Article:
- : A Doji is a unique pattern in a candlestick chart. It is characterized by having a small length, which indicates a small trading range. A Doji candlestick can take the form of a plus sign, a cross, or an inverted cross. In technical analysis, a Doji is an indication of a possible primary trend reversal during a time where there are high trading volumes in a particular direction. In technical analysis, a Doji is an indication of a possible primary trend reversal during a time when there are high trading volumes in a particular direction. In cases where the market has been in a downward trend and reaches a new low (which is lower than the last three trading days) and is not able to hold that low, there is a great likelihood that an uptrend can be expected in the days to come. Similarly, in cases where there has been an upward trend in the market, and the asset trades at a new high (in comparison to the last three trading days) and fails to hold the new high, there is a great likelihood that a downward trend can be expected in the days to come.
- : These patterns are indicative of a market’s top and bottom. While the evening star pattern is a three-bar candlestick pattern that typically occurs at market tops, the morning star pattern is seen when the market bottoms. The evening star is a strong indicator that a downward trend has started. The pattern typically forms over a three day period. On the first day, you will be able to see a large white candle indicative of sustained price rise; this will be followed by a smaller candle that shows a relatively smaller price rise. The third day will be a large red candle that opens at a price below the second day and then ends near the middle of the first day. The morning star pattern is the exact opposite of the evening star pattern. It appears in a downtrend indicating the trend reversal. For a morning star, the first candle is a red candlestick, followed by a small one, which is called a start, and then a large white candle. Both stars indicate a strong trend reversal. But these may not be indicative enough when studied in isolation. Like other candlesticks, evening star candlestick must converge with other technical charts for confirmation.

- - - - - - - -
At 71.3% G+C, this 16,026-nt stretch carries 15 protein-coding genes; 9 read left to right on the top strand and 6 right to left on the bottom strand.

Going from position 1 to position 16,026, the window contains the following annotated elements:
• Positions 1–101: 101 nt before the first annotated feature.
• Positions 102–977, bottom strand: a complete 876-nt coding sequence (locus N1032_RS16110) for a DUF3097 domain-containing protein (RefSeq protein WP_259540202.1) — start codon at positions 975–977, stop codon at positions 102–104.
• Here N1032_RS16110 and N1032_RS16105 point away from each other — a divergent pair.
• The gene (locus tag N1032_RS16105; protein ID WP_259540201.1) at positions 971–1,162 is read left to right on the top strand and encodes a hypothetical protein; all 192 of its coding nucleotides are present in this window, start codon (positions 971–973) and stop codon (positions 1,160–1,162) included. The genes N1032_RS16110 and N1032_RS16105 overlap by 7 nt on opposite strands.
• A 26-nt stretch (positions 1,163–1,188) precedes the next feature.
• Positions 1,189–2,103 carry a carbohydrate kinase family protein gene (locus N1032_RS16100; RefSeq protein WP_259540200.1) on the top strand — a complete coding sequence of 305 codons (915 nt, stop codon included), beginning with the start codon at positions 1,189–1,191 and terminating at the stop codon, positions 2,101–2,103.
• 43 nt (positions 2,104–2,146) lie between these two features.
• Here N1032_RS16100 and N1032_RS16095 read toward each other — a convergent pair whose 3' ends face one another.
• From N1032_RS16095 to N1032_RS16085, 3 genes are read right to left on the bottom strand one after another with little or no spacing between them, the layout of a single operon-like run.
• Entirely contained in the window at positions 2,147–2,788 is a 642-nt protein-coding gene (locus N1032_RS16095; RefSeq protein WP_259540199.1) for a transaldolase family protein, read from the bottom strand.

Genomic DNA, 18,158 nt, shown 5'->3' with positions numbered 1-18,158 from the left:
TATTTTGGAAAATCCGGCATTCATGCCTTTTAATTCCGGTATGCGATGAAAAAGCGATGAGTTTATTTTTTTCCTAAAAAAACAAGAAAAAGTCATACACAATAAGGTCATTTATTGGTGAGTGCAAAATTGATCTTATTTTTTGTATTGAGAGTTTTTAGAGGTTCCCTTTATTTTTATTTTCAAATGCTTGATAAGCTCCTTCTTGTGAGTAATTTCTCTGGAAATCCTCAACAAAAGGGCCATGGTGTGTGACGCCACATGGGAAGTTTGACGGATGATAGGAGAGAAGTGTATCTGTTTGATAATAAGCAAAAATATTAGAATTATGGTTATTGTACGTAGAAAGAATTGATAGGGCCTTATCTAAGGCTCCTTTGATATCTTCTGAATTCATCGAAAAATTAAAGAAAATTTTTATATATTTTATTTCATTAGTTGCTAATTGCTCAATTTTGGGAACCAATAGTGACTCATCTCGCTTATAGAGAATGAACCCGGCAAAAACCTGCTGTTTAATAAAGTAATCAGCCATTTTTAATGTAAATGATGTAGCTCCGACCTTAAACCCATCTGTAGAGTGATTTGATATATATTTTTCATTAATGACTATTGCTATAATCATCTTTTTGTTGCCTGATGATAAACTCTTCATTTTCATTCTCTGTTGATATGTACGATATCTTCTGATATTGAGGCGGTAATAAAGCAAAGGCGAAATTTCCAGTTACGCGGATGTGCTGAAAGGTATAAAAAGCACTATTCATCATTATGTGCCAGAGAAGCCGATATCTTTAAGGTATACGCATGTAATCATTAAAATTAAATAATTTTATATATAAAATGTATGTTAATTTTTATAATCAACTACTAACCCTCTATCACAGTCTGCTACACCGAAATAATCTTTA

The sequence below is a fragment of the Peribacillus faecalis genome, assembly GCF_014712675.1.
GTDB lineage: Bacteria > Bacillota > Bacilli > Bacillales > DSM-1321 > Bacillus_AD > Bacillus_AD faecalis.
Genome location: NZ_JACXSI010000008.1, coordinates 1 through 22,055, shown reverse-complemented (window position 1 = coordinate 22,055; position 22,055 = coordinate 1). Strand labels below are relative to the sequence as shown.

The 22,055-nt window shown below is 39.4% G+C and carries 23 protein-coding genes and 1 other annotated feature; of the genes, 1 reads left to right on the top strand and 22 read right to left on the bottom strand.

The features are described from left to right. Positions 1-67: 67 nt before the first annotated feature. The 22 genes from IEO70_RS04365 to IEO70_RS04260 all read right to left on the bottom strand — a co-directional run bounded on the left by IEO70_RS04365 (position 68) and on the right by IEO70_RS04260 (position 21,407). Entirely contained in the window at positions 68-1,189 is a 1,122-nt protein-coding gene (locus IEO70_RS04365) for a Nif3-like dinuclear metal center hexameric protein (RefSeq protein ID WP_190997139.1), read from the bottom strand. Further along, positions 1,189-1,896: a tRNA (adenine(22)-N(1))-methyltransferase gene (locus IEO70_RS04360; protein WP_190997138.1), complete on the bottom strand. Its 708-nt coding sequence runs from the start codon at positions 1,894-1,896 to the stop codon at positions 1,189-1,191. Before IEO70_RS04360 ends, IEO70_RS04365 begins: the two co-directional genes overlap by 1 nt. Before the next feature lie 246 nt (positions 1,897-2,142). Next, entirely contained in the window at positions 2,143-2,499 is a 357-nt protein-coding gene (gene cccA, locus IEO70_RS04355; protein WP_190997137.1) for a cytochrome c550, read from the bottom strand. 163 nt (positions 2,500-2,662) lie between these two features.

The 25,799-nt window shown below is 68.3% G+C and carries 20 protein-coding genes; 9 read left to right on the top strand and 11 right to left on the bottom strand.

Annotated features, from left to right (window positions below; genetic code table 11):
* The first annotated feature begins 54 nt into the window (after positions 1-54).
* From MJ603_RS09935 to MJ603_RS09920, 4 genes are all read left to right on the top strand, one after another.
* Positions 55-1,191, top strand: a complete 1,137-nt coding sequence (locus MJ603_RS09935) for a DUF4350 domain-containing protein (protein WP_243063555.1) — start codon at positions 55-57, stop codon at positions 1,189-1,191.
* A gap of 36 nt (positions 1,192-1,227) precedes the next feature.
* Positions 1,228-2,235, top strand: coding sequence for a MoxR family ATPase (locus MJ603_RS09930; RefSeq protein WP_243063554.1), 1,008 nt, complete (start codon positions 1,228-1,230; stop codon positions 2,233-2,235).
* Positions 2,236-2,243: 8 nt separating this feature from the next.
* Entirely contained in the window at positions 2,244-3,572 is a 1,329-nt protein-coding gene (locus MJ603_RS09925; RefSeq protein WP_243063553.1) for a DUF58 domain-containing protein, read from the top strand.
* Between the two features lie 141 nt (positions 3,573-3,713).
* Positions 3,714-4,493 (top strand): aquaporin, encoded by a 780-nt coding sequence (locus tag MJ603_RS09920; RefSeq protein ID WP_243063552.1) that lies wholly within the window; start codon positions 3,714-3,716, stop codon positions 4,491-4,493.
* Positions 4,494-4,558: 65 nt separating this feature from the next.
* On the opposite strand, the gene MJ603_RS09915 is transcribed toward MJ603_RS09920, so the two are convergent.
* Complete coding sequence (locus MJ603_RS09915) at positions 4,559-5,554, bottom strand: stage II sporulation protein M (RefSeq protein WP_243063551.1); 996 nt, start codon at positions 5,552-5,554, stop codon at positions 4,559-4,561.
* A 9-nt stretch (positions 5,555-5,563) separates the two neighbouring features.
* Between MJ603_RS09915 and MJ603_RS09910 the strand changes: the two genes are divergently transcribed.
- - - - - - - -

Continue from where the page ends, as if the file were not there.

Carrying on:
- : Hammer Candlestick: Traders in the financial markets often make use of candlesticks as a great visual aid to analyse and monitor what a particular price has done within a certain time period. Candlestick patterns are the most flexible technical indicators to understand the market movements. The patterns can help traders gauge market sentiment for a certain financial asset. For instance, a hammer candlestick is a bullish pattern formed when the price of an asset declines from its opening price, reaching close to the support level, only to bounce back to close at a high. Talking of bullish candlesticks, a popular pattern is the hammer candlestick formation. A hammer is one of the more important reversal patterns that traders should be aware of. The hammer is treated as a bullish reversal, but only when it appears under certain conditions. The pattern normally forms near the bottom of downtrends, indicating that the market is attempting to define a bottom. What is Hammer Candlestick?: The hammer candlestick is found at the bottom of a downtrend and signals a potential (bullish) reversal in the market. A hammer is a candlestick pattern, when a stock opens then moves a lot lower during the day then rallies back near the opening price. The candlestick pattern looks like a hammer with the long lower wick from the lows of the day looking like the handle and the opening and closing price body form what looks like the hammer’s head. The lower wick is usually twice the size of the candle body but can be even bigger. A bullish Hammer candlestick is formed when the high and the close are the same and it is considered a stronger formation because the bulls were able to reject the bears completely plus the bulls were able to push the price even more before the opening price. The long lower shadow of the Hammer indicates that the market tested to find where support and demand were located. When the market found the support area, the lows of the day, bulls began to push prices higher, near the opening price. Thus, the bearish advance downward was rejected by the bulls. Inverted Hammer The Inverted Hammer candlestick formation occurs mainly at the bottom of downtrends and can act as a warning of a potential reversal upward. It is important to note that the Inverted pattern is a warning of potential price change, not a signal, in and of itself, to buy. The Inverted Hammer formation, just like the Shooting Star formation, is created when the open, low, and close are roughly the same price. Also, there is a long upper shadow, which should be at least twice the length of the real body. When the low and the open are the same, a bullish Inverted Hammer candlestick is formed and it is considered a stronger bullish sign. After a long downtrend, the formation of an Inverted Hammer is bullish because prices hesitated their move downward by increasing significantly during the day. Nevertheless, sellers came back into the stock, future, or currency and pushed prices back near the open, but the fact that prices were able to increase significantly shows that bulls are testing the power of the bears. What happens on the next day after the Inverted Hammer pattern is what gives traders an idea as to whether or not prices will go higher or lower.